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Sports Roundup: A Hot Night For Devils, Heat



If life is a ballgame, then NPR's Mike Pesca is caught between deciding what kind of ball; small white, big orange, oblong and brown or maybe a puck. Today, we're talking about the big orange kind, as in basketball because the Miami Heat just qualified to face the Oklahoma City Thunder in the NBA Finals. Now, Mike, the Thunder, as I understand it, is a young team and while the Heat isn't really an old team, it's players are definitely older than the Thunder.

What do you think? Does that give the Heat some kind of advantage?

MIKE PESCA, BYLINE: Well, this is the general consensus, that it does. You know, as I think about my own life, of course, basketball is a physical activity so youth should be served. But I constantly have to reevaluate whether experience or the vigor and enthusiasm of youth is really the most important thing. What do you think?

MARTIN: Well, since I personally haven't been in my job very long, I'm selfishly going to say the vigor of youth for my personal job.

PESCA: I'll say this, the more experience I get, the more I think experience is valuable. I don't know if that's self-serving. So here's, I think, as close as we come to a real answer. In basketball, it is the case that older teams are better teams. Last year, the Dallas Mavericks, they were the oldest team in the NBA. They won the NBA championship. This year, the Mavericks still old. The Celtics were the second oldest team in the NBA.

They came very close to winning the championship and the Heat have a lot of experience. The reason that being old is good isn't what you think. It's not that old makes you better. It's that when a team is pretty good, they usually go out and add a couple of veterans. And on the other side of the coin, teams that just stink and have no chance of winning would rather fill up the roster with first, second or third year guys, guys you have to pay less, rather than keep a 10-year veteran on the roster with a high salary.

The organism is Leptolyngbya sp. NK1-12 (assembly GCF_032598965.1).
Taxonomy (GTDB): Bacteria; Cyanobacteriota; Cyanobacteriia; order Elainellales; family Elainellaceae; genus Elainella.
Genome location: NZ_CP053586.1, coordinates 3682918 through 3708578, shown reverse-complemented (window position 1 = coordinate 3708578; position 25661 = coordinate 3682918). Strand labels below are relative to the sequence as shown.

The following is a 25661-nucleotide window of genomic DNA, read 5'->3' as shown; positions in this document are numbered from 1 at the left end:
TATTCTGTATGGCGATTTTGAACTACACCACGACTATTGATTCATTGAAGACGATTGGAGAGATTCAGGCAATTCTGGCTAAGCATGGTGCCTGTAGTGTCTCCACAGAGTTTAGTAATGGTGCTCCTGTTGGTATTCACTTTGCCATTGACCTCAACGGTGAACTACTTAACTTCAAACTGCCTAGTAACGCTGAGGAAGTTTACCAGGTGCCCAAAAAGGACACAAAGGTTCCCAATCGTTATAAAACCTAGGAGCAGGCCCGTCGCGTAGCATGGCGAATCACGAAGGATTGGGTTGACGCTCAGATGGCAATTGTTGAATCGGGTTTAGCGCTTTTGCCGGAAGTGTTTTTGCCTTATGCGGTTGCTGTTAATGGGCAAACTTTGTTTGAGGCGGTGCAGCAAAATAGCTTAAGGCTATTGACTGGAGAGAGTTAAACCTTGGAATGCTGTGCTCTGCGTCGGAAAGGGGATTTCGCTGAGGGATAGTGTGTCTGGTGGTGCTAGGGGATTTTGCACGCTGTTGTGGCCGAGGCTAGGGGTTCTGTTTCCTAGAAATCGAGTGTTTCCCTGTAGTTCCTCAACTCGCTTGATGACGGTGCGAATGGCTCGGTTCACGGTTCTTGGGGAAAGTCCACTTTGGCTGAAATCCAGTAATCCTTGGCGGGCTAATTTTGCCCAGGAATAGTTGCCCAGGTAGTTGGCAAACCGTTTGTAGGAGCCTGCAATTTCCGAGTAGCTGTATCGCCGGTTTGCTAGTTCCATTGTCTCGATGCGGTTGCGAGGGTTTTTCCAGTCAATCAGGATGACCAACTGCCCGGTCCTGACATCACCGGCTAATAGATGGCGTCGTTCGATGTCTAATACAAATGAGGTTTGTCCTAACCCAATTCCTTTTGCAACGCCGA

So that doesn't make a lot of sense. The deal is with this series, of course, everyone's going to be very much focused on the youth of the Thunder and the experience of the Heat. We saw that in the Western Conference finals, where every time the Spurs did something good, it was because they were old and crafty. And every time the Thunder did something good, it was because they had mad hops.

MARTIN: So is then going to be some kind of referendum on the whole youth versus experience question this year?

PESCA: Yeah, it'll definitely be played like that, but I think that that really overstates it. There's the issue of easy narratives in sports, but there's also something called heuristics, which are a shortcut to thinking and human beings use them all the time. And the Nobel Prize-winning economist Daniel Kahneman writes about, for instance, would you rather live in Massachusetts or California?

When that is asked to people, what do you think people always say?

MARTIN: California.

PESCA: Right. Because of...

MARTIN: Sunshine, of course.

PESCA: Right. And that's called anchoring, which is a heuristic meaning we only think about one big characteristic. And I think that's what's going to go on in the NBA finals. We think of the Thunder as being young and the announcers will keep saying the young Thunder are winning and maybe the old Heat won't get played up as much, but the enthusiasm of youth of the Thunder will overwhelm people's imaginations.

It's important, but you know what, it's really not that important.

MARTIN: OK. With the remaining seconds, anything else catch your eye?

PESCA: Yeah. Sometimes we do a curveball and I provide analysis of something you haven't heard of. The curveball this week is just this: Manny Pacquiao lost. He lost, yeah, to Tim Bradley. It was a decision that was described as inconceivable, as incomprehensible...

MARTIN: There are no words.

PESCA: Boxing is just going to have dig out from under this.

MARTIN: Oh, man. OK. NPR's Mike Pesca, thanks so much, Mike.

PESCA: You're welcome.


MARTIN: You're listening to WEEKEND EDITION from NPR News. Transcript provided by NPR, Copyright NPR.

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